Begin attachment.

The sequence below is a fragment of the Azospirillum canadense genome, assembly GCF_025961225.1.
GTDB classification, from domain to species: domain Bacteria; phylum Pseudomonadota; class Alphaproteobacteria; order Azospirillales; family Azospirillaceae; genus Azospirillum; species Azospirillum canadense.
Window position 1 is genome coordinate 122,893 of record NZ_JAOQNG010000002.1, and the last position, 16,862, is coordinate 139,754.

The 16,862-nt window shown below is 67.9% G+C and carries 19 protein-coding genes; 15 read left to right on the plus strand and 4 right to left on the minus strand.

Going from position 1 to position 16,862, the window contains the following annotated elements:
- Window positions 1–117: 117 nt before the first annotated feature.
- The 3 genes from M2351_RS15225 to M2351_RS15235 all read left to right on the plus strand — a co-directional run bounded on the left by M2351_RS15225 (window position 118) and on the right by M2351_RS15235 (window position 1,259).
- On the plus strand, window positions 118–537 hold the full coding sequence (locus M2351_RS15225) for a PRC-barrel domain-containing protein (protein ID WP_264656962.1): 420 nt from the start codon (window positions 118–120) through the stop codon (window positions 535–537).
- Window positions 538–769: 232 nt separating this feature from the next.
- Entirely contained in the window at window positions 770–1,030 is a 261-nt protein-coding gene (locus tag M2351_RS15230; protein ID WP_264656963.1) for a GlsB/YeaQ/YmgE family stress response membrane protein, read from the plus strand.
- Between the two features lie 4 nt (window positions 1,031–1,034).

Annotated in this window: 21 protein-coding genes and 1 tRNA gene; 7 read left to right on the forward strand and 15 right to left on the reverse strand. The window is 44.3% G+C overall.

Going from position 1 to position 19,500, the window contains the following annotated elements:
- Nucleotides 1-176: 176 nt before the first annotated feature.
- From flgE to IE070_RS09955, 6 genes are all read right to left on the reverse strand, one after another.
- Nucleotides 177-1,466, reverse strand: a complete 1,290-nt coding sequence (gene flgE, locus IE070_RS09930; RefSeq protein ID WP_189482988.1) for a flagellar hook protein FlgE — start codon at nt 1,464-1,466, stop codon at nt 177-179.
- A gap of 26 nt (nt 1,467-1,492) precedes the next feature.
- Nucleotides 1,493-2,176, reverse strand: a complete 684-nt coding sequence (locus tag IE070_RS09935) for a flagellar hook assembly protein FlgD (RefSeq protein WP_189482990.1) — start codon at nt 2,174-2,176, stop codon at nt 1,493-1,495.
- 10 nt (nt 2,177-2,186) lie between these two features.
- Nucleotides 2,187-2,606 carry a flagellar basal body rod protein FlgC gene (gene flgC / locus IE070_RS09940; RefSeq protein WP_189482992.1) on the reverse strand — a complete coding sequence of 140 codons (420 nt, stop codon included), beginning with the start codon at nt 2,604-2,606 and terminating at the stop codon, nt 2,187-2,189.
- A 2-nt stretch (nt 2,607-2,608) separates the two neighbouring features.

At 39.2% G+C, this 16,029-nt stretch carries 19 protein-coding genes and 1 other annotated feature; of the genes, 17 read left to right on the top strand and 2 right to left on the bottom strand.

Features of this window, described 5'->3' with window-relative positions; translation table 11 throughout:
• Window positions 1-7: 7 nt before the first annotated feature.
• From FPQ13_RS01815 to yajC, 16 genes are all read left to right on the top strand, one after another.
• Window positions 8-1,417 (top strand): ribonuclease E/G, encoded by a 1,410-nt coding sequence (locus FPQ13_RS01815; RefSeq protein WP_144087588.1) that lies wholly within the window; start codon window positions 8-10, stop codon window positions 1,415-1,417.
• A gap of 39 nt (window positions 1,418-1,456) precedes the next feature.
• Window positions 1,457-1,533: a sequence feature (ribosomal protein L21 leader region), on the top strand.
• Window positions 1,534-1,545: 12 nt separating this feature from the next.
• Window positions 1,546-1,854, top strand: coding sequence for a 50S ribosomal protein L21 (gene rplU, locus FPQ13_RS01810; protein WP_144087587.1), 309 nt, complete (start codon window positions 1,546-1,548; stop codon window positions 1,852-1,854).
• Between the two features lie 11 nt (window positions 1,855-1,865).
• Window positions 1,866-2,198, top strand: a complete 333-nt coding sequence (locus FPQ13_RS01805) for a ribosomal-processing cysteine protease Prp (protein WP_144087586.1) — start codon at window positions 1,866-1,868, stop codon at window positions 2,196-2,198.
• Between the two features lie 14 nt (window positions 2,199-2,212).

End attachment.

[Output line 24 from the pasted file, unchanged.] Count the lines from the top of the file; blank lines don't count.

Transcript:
• Window positions 1-7: 7 nt before the first annotated feature.